Artist Maxo Vanka

Meet Maxo Vanka

Maxo Vanka’s Millvale murals are just part of his story.

Born Maximilian Vanka in 1889, he studied at the Academy of Fine Arts in Zagreb, later becoming a professor. Though he found success in Croatia, the growing threat to his Jewish family fueled his immigration to America in 1934. At the behest of Father Zagar, he arrived in Millvale in 1937 and again in 1941 to create the Vanka Murals at St. Nicholas Church. On his philosophy of painting, he declared:

“I painted so that Divinity in becoming human, would make humanity divine.”

Maxo Vanka’s Magnificent Millvale Murals

Charlie McCollester’s fascinating essay paints a portrait of the man, artist and activist.

“Maxo Vanka’s amazing murals in industrial Millvale derive from a providential conjunction of three factors: an immigrant Croatian community willing to provide a venue, an artist with a most extraordinary experience of both poverty and privilege, and a dramatic time of conflict and social upheaval.”

Maxo Vanka: the early years

Born the illegitimate son of Austrian nobility, Maximillian Vanka spent his first eight years working as part of a peasant family. When his maternal grandmother discovered his existence, she elevated him poverty to an aristocratic life, including artistic education and opportunity. His humble beginnings inspired his life’s work.

Maxo studied at the art academy in Zagreb and then the Academie Royale des Beaux Arts in Brussels. As a 25-year-old student, he won the gold medal of King Albert. Bolstered by the recognition, the artist continued to exhibit throughout Europe, winning many honors.

He won the heart of the daughter of an American doctor, Margaret Stetten, married, and migrated to the U.S. in 1934, where his life in New York City provided rich new inspiration for his work.

Maxo Vanka in School
Artist Maxo Vanka with Mary, Queen of Croatia and Arch

Maxo Vanka: immigrant in America

During Maxo’s first visit to Pittsburgh, in 1935, he fell in love with steel town. And at his one-man show in Oakland, not only was his passion on display on the gallery walls, he made a fortuitous friendship with Father Albert Zagar.

In 1937, St. Nicholas Croatian Catholic Church was a small parish in the immigrant community of Millvale, set atop the hillside across the Allegheny River from the bustling city of Pittsburgh.

Albert Zagar, the parish priest, longed for color on his church’s plain walls – and specifically “not average Church murals”– so, he invited Maxo Vanka to come and paint inside the small Romanesque church, which had recently been rebuilt after a destructive fire.

Vanka accepted and came to Millvale, collaborating with the priest to create one of the most spectacular collections of murals in the world. The artist painted a portion of the murals in 1937 and, in 1941, returned to the church to paint the remainder of the scenes.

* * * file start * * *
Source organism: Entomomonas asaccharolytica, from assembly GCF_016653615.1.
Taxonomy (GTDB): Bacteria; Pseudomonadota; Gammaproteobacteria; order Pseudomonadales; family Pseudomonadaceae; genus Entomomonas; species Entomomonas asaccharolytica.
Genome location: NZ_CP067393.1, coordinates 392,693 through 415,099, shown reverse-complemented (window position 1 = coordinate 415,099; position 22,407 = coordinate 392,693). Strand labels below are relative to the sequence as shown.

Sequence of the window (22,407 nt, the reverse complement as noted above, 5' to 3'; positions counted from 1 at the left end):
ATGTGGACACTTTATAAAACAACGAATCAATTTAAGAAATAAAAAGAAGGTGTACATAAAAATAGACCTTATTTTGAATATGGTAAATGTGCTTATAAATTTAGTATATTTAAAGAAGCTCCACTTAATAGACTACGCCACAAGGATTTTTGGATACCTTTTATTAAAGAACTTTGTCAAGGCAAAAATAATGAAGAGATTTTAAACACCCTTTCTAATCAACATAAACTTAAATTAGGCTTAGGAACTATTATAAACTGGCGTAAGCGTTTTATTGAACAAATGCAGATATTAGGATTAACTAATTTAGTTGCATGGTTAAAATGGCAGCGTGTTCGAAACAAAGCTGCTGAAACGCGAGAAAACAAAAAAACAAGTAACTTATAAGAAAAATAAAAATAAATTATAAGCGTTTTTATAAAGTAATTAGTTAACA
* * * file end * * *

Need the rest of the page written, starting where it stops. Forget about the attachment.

Maxo Vanka: beyond the murals

His Millvale murals fueled Vanka to continue his work shining a light on the story of immigrants in America, social justice, and the quietude of rural life. Now living in Eastern Pennsylvania, he founded the art department at Delaware Valley College of Science and Agriculture in New Britain and continued to create art.

Maxo Vanka died in 1963 in Mexico. Today, the Michener Museum in Doylestown, PA, holds a collection of Vanka’s works. His family also retains possession of much of the body of his work and, in 2019, donated many works to the Vanka Murals organization, creating the Vanka Collection.

Maxo Vanka Collection: Pittsburgh scene

McCloskey, Dr. Barbara. “The Millvale Murals of Maxo Vanka: Background & Analysis.” University of Pittsburgh Department of the History of Art and Architecture.

McDevitt, Bette. “Neighborhood Stories: Mary and Maxo.” Western Pennsylvania History (Summer 2016), p. 8-10.

McKee, Andrew Robert. “Kolosalno! There is Something Here… Power, Energy, the Future!” Haunting, Steel, Progress, and the Urban Religious Landscape. University of Missouri-Columbia, 2013.

“Millvale Murals.” Time Magazine. July 19, 1937, p. 23.

Pitz, Marylynne. “Artist’s Murals Take Center Stage for Play at Church in Millvale.” Pittsburgh Post-Gazette, May 7, 2008

Pitz, Marylynne. “Muralist Maxo Vanka’s drawings come to Pittsburgh.” Pittsburgh Post-Gazette, May 18, 2020.

Rhor, Dr. Sylvia. “St. Nicholas Croatian Catholic Church Murals, 1937 and 1941.” Pittsburgh Art Places.

Shakespeare, Margaret. “The Restoration of Maxo Vanka’s Working-Class, Immigrant Murals.” BELT Magazine. May 15, 2020.

The Murals of Maxo Vanka. The Society to Preserve the Millvale Murals of Maxo Vanka. St. Nicholas Croatian Catholic Church, Millvale, PA, June 2018.

“The Murals of Maxo Vanka.” The Society to Preserve the Millvale Murals of Maxo Vanka. vankamurals.org, 2020.

Zecker, Robert M. “It Was Our Parish, After All” Immigrants and the Catholic Church. Pennsylvania Legacies, 15.2 (Fall 2015), p. 26-31.

Zubrinic, Dr. Darko. “Maxo Vanka, A Famous Croatian Painter.” CROWN: Croatian World Network. June 19, 2008.